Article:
The present invention further provides a medical film of a polymer blend. The polymer blend having a first ethylene and α-olefin copolymer having a molecular weight distribution of less than about 3 and being present in an amount by weight of from about 0% to about 99% by weight of the blend and having a melt flow index from about 0.1 g/10 min to about 5 g/10 min, a second ethylene and α-olefin copolymer having a molecular weight distribution of less than about 3 and being present in an amount by weight of the blend of from about 0% to about 99% and having a melt flow index from higher than about 5 g/10 min to about 20 g/10 min, and a third ethylene and α-olefin copolymer having a molecular weight distribution of less than about 3 and being present in an amount by weight of the blend from about 0% to about 99% and having a melt flow index greater than about 20 g/10 min.
FIG. 1 is a cross-sectional view of a monolayer tubing;
FIG. 2 is a cross-sectional view of a multiple layered tubing;
FIG. 3 is a plan view of a multiple lumen tubing;
FIG. 4 is a plan view of a peritoneal dialysis administration set;
FIG. 5 is a cross-sectional view of a monolayer film;
FIG. 6 is cross-sectional view of a multiple layered film; and
FIG. 7 is a perspective view of typical medical tubing clamp for use in I.V. administration sets and peritoneal dialysis administration sets.
While the invention is susceptible of embodiment in many different forms, there is shown in the drawings and will herein be described in detail preferred embodiments of the invention with the understanding that the present disclosure is to be considered as an exemplification of the principles of the invention and is not intended to limit the broad aspect of the invention to the embodiments illustrated.
The present invention provides non-PVC containing polymer blends for fabricating medical and food product such as tubings, films and containers and the like fabricated therefrom. The blends of the present invention are of olefin containing polymers having a narrow molecular weight distribution. The blends are capable of being processed at the rates required by commercial processing equipment and provide tubings and films having favorable surface characteristics, dimensional stability, modulus of elasticity, softness, optical clarity and yield strength.
The blends of the present invention have at least two polymeric components. In a preferred form of the invention the blends have three or more components.
Suitable polymers of the present invention are selected from ethylene and α-olefin copolymers preferably having a density, as measured by ASTM D-792 of less than about 0.915 g/cc and are commonly referred to as very low density polyethylene (VLDPE), ultra low density ethylene (ULDPE) and the like. The α-olefin should have from 3-17 carbons, more preferably from 4-12 and most preferably 4-8 carbons. In a preferred form of the invention, the ethylene and α-olefin copolymers are obtained using a single-site catalysts. Suitable single-site catalyst systems, among others, are those disclosed in U.S. Pat. Nos. 5,783,638 and 5,272,236. Suitable ethylene and α-olefin copolymers include those sold by Dow Chemical Company under the AFFINITY tradename, Dupont-Dow under the ENGAGE tradename and Exxon under the EXACT tradename.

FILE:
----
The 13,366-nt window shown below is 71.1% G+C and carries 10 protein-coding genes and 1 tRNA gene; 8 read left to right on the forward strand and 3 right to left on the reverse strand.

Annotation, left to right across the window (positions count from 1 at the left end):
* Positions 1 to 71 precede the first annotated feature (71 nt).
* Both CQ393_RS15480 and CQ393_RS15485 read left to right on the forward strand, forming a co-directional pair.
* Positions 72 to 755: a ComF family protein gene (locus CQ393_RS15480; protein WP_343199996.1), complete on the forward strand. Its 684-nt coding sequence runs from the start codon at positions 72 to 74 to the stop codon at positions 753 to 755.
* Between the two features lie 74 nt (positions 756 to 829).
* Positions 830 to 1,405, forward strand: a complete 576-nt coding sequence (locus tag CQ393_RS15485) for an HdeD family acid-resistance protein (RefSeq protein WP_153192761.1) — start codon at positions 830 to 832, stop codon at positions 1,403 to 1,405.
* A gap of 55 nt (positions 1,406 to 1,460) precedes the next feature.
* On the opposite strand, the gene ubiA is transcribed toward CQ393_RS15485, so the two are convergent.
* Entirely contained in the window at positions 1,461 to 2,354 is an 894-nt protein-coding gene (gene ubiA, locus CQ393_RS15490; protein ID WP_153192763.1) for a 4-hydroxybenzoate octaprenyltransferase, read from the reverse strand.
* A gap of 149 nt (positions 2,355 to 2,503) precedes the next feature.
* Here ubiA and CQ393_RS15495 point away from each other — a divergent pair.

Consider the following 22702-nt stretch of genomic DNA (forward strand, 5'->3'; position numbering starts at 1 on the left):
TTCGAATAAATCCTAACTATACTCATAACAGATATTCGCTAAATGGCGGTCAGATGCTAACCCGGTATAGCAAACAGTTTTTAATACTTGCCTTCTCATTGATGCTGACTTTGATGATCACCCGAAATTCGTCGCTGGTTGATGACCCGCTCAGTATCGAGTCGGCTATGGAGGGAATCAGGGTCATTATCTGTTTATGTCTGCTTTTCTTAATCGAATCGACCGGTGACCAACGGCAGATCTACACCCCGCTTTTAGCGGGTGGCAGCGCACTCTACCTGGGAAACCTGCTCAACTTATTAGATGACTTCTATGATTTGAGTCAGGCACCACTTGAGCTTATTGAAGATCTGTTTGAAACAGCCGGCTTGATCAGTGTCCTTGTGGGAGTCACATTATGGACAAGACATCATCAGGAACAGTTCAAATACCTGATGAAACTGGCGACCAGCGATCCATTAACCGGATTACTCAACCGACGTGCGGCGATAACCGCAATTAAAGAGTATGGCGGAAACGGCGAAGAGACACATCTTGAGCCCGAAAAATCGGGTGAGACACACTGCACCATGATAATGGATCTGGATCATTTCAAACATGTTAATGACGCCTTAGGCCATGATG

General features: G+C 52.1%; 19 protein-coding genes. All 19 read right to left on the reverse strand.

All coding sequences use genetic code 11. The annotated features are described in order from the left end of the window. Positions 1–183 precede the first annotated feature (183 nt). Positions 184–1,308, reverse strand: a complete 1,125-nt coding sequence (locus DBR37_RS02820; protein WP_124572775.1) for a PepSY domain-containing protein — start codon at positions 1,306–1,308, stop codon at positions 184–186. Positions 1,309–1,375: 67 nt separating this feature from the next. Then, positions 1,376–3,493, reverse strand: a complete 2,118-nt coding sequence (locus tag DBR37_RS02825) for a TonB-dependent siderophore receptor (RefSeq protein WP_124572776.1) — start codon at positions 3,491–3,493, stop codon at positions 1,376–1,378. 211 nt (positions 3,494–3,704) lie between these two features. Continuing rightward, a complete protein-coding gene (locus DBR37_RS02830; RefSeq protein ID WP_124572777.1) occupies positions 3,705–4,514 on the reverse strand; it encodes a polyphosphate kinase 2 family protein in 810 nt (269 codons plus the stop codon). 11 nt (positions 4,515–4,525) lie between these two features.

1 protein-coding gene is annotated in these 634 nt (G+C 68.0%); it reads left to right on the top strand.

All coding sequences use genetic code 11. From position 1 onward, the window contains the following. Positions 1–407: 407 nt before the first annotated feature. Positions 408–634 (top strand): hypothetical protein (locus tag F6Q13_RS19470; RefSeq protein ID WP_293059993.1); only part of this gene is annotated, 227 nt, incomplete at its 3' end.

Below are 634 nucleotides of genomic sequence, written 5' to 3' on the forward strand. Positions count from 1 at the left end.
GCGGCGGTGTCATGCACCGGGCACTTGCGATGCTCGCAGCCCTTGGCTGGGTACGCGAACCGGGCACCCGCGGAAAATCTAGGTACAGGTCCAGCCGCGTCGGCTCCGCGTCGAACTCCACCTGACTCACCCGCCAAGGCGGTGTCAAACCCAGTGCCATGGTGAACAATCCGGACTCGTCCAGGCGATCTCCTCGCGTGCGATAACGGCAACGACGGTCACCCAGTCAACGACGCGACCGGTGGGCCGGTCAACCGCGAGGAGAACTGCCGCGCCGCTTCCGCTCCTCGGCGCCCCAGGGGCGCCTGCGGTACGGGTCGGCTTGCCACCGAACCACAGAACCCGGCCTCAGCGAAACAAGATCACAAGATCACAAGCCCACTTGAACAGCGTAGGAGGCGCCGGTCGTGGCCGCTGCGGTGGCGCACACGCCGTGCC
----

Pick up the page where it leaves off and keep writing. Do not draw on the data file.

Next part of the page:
In preferred form of the invention the components of the blend with have refractive indicies that differ by equal to or less than 0.08, more preferably equal to or less than 0.04 and most preferably equal to or less than 0.01. Also, in a preferred form of the invention, the components of the blend will have a difference in their densities of equal to or less than 0.008 g/cc, more preferably equal to or less than 0.004 g/cc and most preferably equal to or less than 0.002 g/cc.
These m-ULDPE resins have narrow molecular weight distributions. What is meant by molecular weight distribution is Mw/Mn where Mw is the weight average molecular weight and Mn is the number average molecular weight. What is meant by the term narrow molecular weight distribution is that Mw/Mn is less than about 3, more preferably less than about 2.8 and most preferably less than about 2.5
To overcome the difficulty in processing these resins at high speed throughputs the present invention provides blending ULDPE resins having varying melt indicies. The term “melt flow” and “melt flow index” is used herein as the amount, in grams, of a thermoplastic resin which can be forced through a given orifice under a specified pressure and temperature within 10 minutes. The value should be determined in accordance with ASTM D 1238. For two component blends having a first and a second ULDPE the first ULDPE will have a melt index of from 0.1 g/10 min to about 5 g/10 min and the second ULDPE will have a melt flow index of greater than or equal to about 5 g/10 min.
In a preferred form of the invention the blend has a first, second and third ULDPE resin. The first ULDPE resin will have a melt index from about 0.1 g/10 min to about 5 g/10 min, the second ULDPE resin will have a melt index of from higher than about 5 g/10 min to about 20 g/10 min and the third ULDPE resin will have a melt flow index of greater than about 20 g/10 min. The first, second and third ULDPE resins can be present in an amount from about 0% to about 99% by weight of the blend, more preferably from about 5% to about 70% and most preferably in substantially equal amounts by weight.